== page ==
The Salmon Purse Seine

Max Ledbetter










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Bycatch and Wastage

Here are a few e-mail responses (to this Web site and to my message-board postings) and my replies:

Hi Max!
I'm surfing around tonight and I've seen your posts in a few forums. In short your info re: BC Commercial Salmon Fishing is old news and posted in the wrong forums-those FF Guys don't give a s*** either way. Also the info you present is old.
The situation here in BC is that David Anderson-when he was Federal Fisheries Minister- got Sportfishermen priority on the Chinook and Coho stocks with Commercials receiving the majority of Pink, Chum and Sockeye-all of us after Conservation & native AFS Fisheries of course. The seine fishery in Johnstone Straight may look ugly-Hell it is ugly-but it's supported by the best scientific advice-tempered of course by political considerations-that the FOC can find.
Your feeble attempt to tie Pacific and Atlantic Salmon Fisheries together somehow-and after reading your site I'm still not sure how- shows how little you know about the Pacific Salmon situation.
One day you may indeed be "doctor of philosophy of something" but for the moment you need to inform yourself better/present your findings in the proper forum.
Start here if you want some action
www.fishbc.com
www.sportfishingbc.com

(17 Nov. 2001)


My reply follows:

I'm retired from fisheries (thank God) and living in Ontario--last time I was in B.C. was 1987. Furthermore, yours is just one opinion regarding old but, it seems to me, still relevant research: fishing power. In fact, the resource management papers published in the Canadian Journal of Fisheries and Aquatic Sciences have not progressed much since 1986. Same old stuff. I guess some of the jargon is new. . . .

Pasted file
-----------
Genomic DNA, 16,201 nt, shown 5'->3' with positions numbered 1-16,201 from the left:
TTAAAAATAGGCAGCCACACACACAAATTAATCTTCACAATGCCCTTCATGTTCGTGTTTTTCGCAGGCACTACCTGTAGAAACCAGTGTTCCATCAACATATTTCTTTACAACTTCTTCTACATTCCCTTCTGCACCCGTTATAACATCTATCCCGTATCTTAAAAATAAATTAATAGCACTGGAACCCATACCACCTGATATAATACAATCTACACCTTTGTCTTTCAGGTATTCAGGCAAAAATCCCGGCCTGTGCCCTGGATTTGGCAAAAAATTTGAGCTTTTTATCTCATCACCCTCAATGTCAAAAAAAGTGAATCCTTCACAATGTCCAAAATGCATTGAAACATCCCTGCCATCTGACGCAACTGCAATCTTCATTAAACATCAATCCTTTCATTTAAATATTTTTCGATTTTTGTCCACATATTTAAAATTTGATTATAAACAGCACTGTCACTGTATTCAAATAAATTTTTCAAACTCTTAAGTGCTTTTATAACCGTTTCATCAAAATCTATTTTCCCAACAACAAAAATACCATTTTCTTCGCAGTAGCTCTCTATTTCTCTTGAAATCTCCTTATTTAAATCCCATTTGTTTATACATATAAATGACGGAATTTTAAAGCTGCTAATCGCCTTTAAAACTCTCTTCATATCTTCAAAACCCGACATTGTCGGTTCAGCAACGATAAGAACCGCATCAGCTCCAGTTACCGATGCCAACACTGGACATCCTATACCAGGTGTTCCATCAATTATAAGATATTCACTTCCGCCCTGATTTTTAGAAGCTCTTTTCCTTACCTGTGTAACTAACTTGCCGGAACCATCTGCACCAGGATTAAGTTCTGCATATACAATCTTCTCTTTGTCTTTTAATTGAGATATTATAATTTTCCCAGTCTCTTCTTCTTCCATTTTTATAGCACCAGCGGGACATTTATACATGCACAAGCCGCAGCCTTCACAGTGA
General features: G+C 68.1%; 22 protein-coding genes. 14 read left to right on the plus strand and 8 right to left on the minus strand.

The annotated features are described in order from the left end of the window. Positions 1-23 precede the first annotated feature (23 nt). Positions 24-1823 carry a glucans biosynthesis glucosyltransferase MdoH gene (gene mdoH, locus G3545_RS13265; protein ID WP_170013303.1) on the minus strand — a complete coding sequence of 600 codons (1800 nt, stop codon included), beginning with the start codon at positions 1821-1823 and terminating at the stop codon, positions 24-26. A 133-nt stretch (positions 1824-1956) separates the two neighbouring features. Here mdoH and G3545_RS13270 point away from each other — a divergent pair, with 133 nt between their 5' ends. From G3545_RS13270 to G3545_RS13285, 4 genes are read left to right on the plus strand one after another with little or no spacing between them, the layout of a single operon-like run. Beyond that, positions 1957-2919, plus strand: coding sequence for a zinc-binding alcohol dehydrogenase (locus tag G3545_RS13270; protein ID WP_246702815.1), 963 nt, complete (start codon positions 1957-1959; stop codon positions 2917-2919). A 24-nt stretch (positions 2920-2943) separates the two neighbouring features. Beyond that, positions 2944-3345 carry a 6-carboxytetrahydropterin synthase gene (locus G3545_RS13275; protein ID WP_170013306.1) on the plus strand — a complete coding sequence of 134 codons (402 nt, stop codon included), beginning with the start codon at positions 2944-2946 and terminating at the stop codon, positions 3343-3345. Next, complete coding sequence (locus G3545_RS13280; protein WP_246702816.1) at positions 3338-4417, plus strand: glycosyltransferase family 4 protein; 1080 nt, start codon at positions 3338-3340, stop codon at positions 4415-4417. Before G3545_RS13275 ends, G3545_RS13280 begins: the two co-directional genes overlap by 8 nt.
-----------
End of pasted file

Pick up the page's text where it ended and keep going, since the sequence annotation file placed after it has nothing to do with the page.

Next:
And how does a seine separate the coho from the pinks in Johnstone Strait (etc.)?

Thanks for insulting my Ph.D. status before reading the dissertation: It's in the UBC library. . . . If you have been surfing, you must know that numerous small-boat owners worldwide are virtually up in arms at large fishing boats (i.e., quite concerned about fishing power) and have called for a global strike on World Fisheries Day, 21 Nov. (see the WORLD FORUM OF FISHER PEOPLES: http://www.wffp.org/?file1=globalstrikeposter.htm).

Max Ledbetter (18 Nov. 2001)

[You, the readers of this Web page, might note that back during 1980-1981, Redden Net Company (Vancouver) and I put together an unsolicited proposal to find the best seine-net design and mesh-size/style combination for reducing the juvenile chinook salmon bycatch. "Although individuals within the Department of Fisheries and Oceans [DFO] encouraged this attempt to obtain funds from the Department of Supply and Services, the DFO opted for an in-house, small-scale survey" (Ledbetter, M. 1981. Guest editorial. Western Fisheries 103 (October 1981): 17).]


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Re:-"last time I was in B.C. was 1987"
My point exactly-you are completely out of touch.
"And how does a seine separate the coho from the pinks in Johnstone Strait" Seiners are now are (sic) all required to carry tanks which are used to revive any Coho taken. Coho are brailed-do you know what that means?-out of the seine and placed in the revival tanks-with excellent results. If your info were in any way current you'd know this.
As to "me/mine" I'm a Sportfisherman of 40+ years experience here in BC, Ontario, coastal Oregon, Mexico, Costa Rica, Ecuador and Fiji-I've spent more time in a small boat fishing than many people have at work. Because of my extensive first-hand experience I've seen the battles artesenal fisherman fight against factory-fishing operations. The situation here in Canada is in no way analogous to that in other climes-not even close.
Good Luck with your studies-I can only hope that upon your graduation that you don't end up in the employ of FOC-they have enough bumblers advising them as it is.

(18 Nov. 2001)